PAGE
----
::Help with timers and Directx::

Discussion in 'Tools and Software' started by pixelshader, Nov 28, 2006.

  1. pixelshader

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    Hi
    I have a 800 X 600 window. Different regions of the windows are updated at different instances.
    I means u can think of it as a number of subwindows each getting updated at different FPS.
    Problem is that each of these subwindows maybe updated at FPS as high as 60 - 100.

    I tried to find a solution by starting different multimedia timers for each subwindow( cant use simple timers because it cant generate inturrupts at 100 fps ). But i found that with 4 subwindows it works fine at low FPS. But when i increase the FPS only 3 windows get updated.

    For such kind of application whats the best way to move ahead
     
  2. Graham

    Graham Hello :-)
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    When I was doing something like that in my existing codebase, it would function something like the following:

    Thread A intercepts the windows idle message, this is a C#/MDX thing to figure out when is the best time to think about rendering again. This will trigger off a check to see if any render targets need updating.

    During the check, each render target figures out if it requires an update by comparing the current tick count to an internal value that stores when it should render next (which then gets incremented if a consistent framerate is desired).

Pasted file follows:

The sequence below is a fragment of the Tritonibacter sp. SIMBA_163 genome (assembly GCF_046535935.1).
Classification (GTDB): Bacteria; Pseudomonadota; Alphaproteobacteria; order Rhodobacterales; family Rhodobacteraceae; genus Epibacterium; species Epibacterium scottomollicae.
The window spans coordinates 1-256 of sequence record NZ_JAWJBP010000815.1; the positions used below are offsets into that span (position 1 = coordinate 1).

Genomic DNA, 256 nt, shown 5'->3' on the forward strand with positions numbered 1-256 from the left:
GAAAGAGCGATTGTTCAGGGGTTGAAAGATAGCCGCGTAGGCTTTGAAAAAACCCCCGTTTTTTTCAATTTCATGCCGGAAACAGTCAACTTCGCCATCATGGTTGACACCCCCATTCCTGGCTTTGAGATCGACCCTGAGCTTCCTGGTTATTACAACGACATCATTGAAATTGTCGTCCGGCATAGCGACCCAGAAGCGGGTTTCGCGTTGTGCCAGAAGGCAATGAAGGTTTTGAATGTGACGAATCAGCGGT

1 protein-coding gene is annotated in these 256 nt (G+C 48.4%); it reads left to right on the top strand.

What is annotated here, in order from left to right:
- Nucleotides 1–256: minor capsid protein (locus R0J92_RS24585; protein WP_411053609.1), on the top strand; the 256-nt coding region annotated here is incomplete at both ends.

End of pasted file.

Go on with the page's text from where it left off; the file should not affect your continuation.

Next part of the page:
They are all put into a queue, and handed off to the processing task (on another thread!). The processing thread runs through each render target, and collects all the details of what needs to be rendered, and then hands those off (one by one) to the DX renderer task (on another thread!). The DX renderer thread works a bit like a queue, as you should only be rendering one render target at once (even though others might be processing their to-render list).

    There is some tricky work involved in synchronising these threads, and making sure you don't get out of sync by, say, putting 15 request to render the same render target in a queue.


    Now of course this is a tad overkill for your situation (I'd expect? - especially the threading, but hey I like pain) but it may give you an idea of how to go about a potential solution. The problem is everyones source code is different, and everyones design ideas and methods differ, so if I simply said 'use threads!' that may not be so helpful. However getting an idea of how someone else solves the problem in a different way may be enough prodding needed to see a good solution for your own problem :)

    If that makes sense

    :yes:


    Have fun
     
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